Dialectical Behavior Therapy (DBT) is composed of four basic areas of treatment. These are Mindfulness, Emotional Regulation, Distress Tolerance and Interpersonal Skills.
Techniques that help us to become more mindful seem simple but bring profound results in reducing anxiety. Mindfulness brings our life into focus. It leads us to this present moment where we are free of past disappointments and future dilemma’s or worries. It is in this mindfully present moment where you find your self again, where you can make the best possible decisions, from a place of awareness instead of fear. Instead of roulette or chance, you make a decision from a place of clarity.
Distress Tolerance is another aspect of DBT. Wouldn’t we all like to enjoy a bit more capacity for frustration? Waiting in line, paying bills, being cut off in traffic — so many distressing experiences in today’s world. Learning to tolerate distress in life helps us feel more capable, compassionate, patient and kind. Emotional Regulation is really about getting to know ourselves better: exploring our feelings and learning to observe our reactions. It teaches us to question the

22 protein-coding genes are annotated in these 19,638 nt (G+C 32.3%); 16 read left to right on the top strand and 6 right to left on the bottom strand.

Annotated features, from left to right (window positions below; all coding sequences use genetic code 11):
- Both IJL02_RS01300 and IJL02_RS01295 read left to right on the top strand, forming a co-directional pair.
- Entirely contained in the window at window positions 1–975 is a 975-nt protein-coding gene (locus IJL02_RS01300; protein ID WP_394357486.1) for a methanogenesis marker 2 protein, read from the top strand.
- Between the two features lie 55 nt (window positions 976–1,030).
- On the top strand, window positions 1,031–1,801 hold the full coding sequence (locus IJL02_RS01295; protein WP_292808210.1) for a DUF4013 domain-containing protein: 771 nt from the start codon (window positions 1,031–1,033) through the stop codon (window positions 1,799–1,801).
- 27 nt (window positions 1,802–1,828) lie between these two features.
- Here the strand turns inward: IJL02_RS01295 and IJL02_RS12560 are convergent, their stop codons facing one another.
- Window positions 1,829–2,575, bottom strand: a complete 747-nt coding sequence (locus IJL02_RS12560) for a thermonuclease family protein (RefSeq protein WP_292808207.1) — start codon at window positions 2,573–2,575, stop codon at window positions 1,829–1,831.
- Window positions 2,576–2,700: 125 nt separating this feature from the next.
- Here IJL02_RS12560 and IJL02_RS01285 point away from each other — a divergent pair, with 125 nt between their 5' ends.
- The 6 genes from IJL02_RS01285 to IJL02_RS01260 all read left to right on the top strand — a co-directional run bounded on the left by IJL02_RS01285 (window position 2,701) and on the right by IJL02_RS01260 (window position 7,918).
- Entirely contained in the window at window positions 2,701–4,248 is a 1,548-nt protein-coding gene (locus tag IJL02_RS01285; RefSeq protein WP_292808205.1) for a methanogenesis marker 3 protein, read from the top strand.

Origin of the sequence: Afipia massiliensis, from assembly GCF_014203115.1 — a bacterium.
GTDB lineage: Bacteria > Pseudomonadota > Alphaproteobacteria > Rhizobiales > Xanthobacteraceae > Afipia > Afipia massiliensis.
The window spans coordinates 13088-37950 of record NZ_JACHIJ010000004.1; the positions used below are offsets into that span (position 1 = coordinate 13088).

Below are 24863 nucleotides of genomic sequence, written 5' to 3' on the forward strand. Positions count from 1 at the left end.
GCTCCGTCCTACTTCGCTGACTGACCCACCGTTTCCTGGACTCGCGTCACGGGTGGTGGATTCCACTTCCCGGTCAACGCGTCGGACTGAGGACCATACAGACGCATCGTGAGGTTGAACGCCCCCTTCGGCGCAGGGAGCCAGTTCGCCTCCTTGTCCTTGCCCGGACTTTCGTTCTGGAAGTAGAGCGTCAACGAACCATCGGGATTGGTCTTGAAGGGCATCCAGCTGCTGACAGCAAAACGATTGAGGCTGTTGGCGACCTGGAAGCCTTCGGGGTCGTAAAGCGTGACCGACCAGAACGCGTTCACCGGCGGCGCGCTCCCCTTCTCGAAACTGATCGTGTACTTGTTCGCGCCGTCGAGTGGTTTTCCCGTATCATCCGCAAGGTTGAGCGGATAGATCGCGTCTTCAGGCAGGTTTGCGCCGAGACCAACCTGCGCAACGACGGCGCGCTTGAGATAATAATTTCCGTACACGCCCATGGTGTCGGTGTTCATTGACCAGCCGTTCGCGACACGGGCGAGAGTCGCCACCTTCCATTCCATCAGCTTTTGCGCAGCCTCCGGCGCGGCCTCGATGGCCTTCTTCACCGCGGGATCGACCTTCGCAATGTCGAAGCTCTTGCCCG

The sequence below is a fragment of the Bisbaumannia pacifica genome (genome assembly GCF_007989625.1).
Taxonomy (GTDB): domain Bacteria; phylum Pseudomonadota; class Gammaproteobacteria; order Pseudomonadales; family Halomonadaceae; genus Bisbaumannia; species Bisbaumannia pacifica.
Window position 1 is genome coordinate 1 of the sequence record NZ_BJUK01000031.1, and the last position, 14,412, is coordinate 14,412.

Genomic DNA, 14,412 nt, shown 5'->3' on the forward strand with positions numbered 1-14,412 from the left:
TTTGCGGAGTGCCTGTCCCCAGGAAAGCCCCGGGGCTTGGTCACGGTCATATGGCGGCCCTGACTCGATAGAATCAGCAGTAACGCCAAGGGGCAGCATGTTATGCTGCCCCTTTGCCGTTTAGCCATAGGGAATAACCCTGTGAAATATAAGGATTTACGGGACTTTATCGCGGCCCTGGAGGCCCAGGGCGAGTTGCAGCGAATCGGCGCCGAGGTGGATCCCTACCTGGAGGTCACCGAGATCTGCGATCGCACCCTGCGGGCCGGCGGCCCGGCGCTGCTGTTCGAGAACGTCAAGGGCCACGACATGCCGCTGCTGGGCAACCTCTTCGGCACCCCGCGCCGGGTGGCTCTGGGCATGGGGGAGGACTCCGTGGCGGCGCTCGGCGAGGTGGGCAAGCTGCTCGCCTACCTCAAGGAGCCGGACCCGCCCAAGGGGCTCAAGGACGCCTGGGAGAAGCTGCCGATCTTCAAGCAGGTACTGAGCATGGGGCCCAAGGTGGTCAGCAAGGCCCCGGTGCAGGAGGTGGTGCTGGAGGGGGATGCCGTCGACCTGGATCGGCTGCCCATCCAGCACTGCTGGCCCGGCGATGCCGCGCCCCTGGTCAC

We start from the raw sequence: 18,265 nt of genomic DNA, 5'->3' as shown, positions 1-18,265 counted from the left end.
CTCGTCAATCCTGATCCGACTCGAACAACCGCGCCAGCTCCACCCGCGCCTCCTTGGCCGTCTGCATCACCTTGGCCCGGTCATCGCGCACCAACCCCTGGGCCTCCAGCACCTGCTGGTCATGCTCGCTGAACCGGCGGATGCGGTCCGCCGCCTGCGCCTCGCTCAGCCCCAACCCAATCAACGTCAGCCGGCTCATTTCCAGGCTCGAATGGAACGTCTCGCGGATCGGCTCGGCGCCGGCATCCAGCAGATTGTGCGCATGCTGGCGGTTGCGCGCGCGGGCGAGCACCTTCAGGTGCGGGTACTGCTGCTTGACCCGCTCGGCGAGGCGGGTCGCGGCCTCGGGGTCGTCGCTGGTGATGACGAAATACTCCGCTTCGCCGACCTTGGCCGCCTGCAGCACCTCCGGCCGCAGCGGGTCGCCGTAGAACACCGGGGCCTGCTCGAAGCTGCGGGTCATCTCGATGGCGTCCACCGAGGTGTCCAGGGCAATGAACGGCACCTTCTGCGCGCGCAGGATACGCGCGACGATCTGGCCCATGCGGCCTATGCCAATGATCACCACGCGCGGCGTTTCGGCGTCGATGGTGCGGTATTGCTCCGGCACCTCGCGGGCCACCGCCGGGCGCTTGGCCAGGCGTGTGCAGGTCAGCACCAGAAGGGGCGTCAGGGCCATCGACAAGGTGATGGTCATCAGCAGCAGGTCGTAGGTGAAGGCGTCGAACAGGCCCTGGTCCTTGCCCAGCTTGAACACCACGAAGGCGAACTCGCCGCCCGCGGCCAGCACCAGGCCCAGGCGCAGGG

assumptions we make about ourselves and others and to seek understanding and truth. Interpersonal skills help us with all relationships.
DBT was designed to decrease our emotional suffering, increase our time spent enjoying a positive mood and help us to understand our experience. It has been an effective therapy and adjunct therapy to those recovering from trauma, those experiencing anxiety, stress, depression, grief and other difficult emotions. DBT is also very valuable for people changing their lifestyle and seeking to end compulsive or addictive behaviors.